AUGUSTA, Maine — It was not certain if Gov. Paul LePage and then-U.S. Rep. Mike Michaud of Maine’s 2nd District were going to meet for gubernatorial debates in 2014. When they did, the dynamic was a hard one for the challenger.
The Republican governor was already known for bombast but had not gone through the most headline-grabbing times of his tenure. Upset about a Michaud attack in late September, LePage said he would not debate the Democrat, but the two later agreed to five debates.
They happened alongside independent Eliot Cutler, who leaned liberal but joined with LePage to hammer the congressman. In the first debate, they high-fived and hugged. The governor made faces while Michaud spoke, laughed derisively when hit and used the performance to highlight a central idea that voters should focus on his actions, not his words.
The first of four televised debates between LePage and Gov. Janet Mills starts Tuesday, with independent longshot Sam Hunkler joining them at a Lewiston forum hosted by Maine Public and the Portland Press Herald. The anticipated slate of debates present far different challenges than either politician has faced before and will put their stark differences on display.
Those differences go down to preparation. Ahead of the debates, Mills said while leaving a Lewiston event last week that she was doing her own research “to confirm some of what I already know about our accomplishments.” After an Augusta event, LePage said he did not need to prepare to debate Mills because she “has no policies.”
“Absolutely. Are you kidding me?” he replied after being asked if he was excited to debate the governor. “I’ll eat her lunch.”
Mills is 74 years old and LePage will be the same age next week. She came from a political family, and he grew up homeless, rose in business and still derides career politicians while seeking a third term. They spent six overlapping years in Augusta battling each other.
Mills, then the attorney general, won the Blaine House in 2018 with a promise to upend much of LePage’s legacy. She has campaigned on implementing Medicaid expansion that LePage blocked and managing the COVID-19 pandemic, while LePage has recently pivoted from a low-key campaign to knock his opponent on subjects from education to the opioid crisis.
Eight years ago, Michaud prepared diligently for his debates with LePage. That included mock debates in which the heart-on-his-sleeve state Sen. Troy Jackson, D-Allagash, played LePage after being the target of a crude 2013 remark from the Republican. Kurt Adams, a lawyer best known as the former Maine Public Utilities Commission chair, played Cutler, also a lawyer.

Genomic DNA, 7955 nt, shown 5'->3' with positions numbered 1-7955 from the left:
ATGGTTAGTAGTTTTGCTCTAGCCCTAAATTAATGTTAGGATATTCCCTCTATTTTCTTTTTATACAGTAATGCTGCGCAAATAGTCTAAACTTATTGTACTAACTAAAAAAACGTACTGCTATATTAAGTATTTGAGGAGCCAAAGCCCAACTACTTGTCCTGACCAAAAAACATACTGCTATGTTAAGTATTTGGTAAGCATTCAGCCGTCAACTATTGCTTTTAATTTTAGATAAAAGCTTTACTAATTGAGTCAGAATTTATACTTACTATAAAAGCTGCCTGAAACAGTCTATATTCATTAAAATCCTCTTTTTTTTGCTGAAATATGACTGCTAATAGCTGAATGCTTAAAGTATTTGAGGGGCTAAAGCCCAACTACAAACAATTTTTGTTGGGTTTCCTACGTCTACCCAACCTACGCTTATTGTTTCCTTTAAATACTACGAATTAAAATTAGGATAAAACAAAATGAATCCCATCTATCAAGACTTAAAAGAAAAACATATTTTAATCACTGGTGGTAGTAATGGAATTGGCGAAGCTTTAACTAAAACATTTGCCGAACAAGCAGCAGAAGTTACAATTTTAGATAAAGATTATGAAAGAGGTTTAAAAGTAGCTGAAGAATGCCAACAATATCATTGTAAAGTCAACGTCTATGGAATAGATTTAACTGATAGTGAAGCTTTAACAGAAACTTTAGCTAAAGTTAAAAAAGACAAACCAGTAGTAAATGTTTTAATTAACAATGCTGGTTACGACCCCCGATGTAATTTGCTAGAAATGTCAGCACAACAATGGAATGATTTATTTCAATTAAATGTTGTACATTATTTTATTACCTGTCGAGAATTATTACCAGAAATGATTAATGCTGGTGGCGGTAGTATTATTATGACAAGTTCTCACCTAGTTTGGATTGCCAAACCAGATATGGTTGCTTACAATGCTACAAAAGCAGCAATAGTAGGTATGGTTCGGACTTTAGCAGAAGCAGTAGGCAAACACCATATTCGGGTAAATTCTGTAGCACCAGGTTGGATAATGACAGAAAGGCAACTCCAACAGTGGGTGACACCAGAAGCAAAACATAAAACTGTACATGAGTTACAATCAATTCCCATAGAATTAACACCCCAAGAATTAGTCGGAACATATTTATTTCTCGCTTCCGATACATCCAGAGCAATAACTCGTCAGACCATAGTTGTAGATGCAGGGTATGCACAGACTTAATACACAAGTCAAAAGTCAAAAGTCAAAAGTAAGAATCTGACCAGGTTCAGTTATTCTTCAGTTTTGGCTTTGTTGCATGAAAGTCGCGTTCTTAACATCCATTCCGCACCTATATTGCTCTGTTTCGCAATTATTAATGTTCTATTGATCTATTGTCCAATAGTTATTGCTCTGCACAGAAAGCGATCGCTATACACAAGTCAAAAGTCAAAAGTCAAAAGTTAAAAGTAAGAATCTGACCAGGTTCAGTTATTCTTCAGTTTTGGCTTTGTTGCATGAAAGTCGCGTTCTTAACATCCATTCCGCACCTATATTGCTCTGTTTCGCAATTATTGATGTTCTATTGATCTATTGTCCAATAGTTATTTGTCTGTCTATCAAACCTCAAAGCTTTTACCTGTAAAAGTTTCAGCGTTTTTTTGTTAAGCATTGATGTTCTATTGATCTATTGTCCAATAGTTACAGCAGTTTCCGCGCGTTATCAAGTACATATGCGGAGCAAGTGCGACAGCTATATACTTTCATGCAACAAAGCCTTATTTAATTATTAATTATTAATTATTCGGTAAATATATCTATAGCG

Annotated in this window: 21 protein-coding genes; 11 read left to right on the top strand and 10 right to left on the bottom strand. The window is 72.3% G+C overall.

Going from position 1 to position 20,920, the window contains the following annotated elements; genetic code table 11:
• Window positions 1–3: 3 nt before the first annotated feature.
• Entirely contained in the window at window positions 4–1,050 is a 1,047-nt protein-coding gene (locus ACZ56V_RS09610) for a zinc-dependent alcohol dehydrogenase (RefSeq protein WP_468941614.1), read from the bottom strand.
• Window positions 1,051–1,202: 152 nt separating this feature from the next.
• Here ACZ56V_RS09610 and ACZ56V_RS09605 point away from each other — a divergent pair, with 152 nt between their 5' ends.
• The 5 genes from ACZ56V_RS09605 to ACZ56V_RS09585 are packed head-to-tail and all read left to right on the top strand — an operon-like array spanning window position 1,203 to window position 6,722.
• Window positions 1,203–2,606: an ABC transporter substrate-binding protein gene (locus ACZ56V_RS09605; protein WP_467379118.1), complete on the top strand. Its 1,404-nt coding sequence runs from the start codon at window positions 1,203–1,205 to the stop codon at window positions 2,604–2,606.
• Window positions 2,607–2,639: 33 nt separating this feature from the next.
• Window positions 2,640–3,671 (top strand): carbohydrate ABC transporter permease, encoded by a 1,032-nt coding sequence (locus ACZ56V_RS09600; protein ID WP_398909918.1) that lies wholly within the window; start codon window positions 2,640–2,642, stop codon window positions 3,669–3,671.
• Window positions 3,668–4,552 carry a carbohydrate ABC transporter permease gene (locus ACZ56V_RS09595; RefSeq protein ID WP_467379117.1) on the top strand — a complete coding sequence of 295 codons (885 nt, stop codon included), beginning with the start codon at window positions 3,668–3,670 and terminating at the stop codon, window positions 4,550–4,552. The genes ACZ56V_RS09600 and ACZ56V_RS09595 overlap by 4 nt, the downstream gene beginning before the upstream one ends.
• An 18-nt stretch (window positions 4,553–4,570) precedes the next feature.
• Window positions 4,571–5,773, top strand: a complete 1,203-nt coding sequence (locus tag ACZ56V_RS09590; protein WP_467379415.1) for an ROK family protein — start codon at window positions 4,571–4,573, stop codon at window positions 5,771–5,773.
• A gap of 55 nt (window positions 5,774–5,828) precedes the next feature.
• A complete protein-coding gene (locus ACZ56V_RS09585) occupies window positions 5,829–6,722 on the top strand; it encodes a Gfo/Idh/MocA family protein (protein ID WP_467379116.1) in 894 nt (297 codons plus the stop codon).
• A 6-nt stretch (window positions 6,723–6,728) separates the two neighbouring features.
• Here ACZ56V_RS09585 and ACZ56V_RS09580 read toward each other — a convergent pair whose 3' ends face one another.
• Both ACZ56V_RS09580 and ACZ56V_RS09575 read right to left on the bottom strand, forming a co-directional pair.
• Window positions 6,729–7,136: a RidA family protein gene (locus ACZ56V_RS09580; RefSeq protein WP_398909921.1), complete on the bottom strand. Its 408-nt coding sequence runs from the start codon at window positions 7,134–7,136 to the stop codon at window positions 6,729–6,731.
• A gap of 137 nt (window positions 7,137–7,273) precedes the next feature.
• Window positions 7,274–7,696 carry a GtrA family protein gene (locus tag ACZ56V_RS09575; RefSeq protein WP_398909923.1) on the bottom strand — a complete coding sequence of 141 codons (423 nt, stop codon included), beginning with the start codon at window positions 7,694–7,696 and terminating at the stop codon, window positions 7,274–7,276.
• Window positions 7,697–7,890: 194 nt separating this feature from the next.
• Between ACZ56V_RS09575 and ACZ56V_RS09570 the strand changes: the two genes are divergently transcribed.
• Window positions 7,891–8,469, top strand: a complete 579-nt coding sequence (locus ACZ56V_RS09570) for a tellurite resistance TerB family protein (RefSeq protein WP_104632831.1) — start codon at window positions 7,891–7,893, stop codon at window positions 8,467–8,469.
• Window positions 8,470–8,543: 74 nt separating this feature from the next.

The idea was to put Michaud under duress while honing his talking points, said David Farmer, a Democratic strategist who served as a spokesperson for Michaud and helped Mills prepare for her 2018 debates by playing Republican nominee Shawn Moody. The plain-spoken Michaud, who rose in politics as a millworker, was not always comfortable with those lines, Farmer said.
That plus the two-on-one attacks and that LePage is “not bound by the facts and completely unpredictable” put Michaud at a disadvantage, Farmer said. But Mills will be a different challenge for LePage given her political history and command of details, he said.
“Janet Mills is a career prosecutor,” he said. “She brings a completely different skill set.”
Maine Republicans generally prepare less formally. Moody, the 2018 Republican nominee, said he did not do mock debates but worked with advisers to form succinct summaries of his positions. Former Maine Senate Majority Leader Garrett Mason, R-Lisbon Falls, who is now a political operative, said these debates will be different and marked with “personal beef.”
The socially conservative Mason referred to “LePage 2.0” — a pitch from the former governor’s supporters that he was calmer and more policy focused but has been derided by Democrats — by saying he wants to see more “vintage LePage” in the debates. That means a fiery version tempered with “the benefit of his experience” in office.
“Mainers are known for being straight-talking people,” he said. “Paul LePage won their vote by being a straight-talking governor, and I think he needs to do that again.”
BDN writer David Marino Jr. contributed to this report.